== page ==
NY financial regulator clarifies US bitcoin regulation

New York’s top financial regulator Benjamin Lawsky warned that the US financial industry may see government intervention if banks do not commit to innovating the payment system of their own accord.

“If banks do not make significant progress soon, regulators should consider actively pushing for, or even perhaps mandating, improvements,” said Lawksy.

Lawsky spoke at a Bipartisan Policy Center event in Washington on Thursday. The superintendent of the New York Department of Financial Services used his speech to announce revisions to draft crypto-currency regulations.

In response to an organised public comment period on the proposed ‘BitLicense’, Lawsky clarified that software developers, miners and those who issue loyalty and rewards schemes and gift cards denominated in fiat currency will not be required to obtain a BitLicense. Neither would individuals who buy and hold virtual currency for personal investment, as well as virtual currency-accepting merchants and their customers.

Licensees need only keep transaction records for seven years rather than 10, and the stipulation that they must obtain addressed and transaction data for all parties in a transaction has also been removed, Lawsky said. Licensees now only need that information for their own customers or account holders, but should attempt to find it for counterparties when possible.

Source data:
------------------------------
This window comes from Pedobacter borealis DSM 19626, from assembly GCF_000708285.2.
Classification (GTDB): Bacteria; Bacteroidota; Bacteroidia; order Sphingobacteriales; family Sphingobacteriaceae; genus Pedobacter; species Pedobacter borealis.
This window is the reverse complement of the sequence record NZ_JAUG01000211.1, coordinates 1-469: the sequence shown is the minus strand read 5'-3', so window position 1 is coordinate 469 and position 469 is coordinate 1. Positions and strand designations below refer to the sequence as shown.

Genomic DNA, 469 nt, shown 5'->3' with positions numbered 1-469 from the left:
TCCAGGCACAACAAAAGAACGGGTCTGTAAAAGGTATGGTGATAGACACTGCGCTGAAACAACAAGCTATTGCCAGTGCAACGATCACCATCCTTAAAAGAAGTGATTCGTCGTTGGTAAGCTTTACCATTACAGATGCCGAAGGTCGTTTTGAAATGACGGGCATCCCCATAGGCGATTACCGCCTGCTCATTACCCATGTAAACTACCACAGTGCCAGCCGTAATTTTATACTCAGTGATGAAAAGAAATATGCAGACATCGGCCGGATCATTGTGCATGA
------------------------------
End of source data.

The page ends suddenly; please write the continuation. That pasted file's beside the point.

Only financial intermediaries will face regulation by the NYDFS. In November, Lawksy also proposed a two-year transitional Bitlicense for startups who are unable to satisfy each of the requirements of the full BitLicense as they build their operations

The NYDFS received more than 3,700 comments from the community on the proposed regulations, which are all publically available on its website. Lawsky said that the comments showed the financial regulator that the original proposal would not work in a virtual currency context.

A final version of the BitLicense framework is expected in January, one year after the initial hearings began in New York.

Lawsky attributed the excitement over virtual currency to the current market failure of the payments system. While virtual currency could have the potential to force the existing, legacy payments system to up its game in a significant way,” he said, “virtual currencies such as Bitcoin are a very, very long way from being a credible challenger to banks or the existing payment system.”

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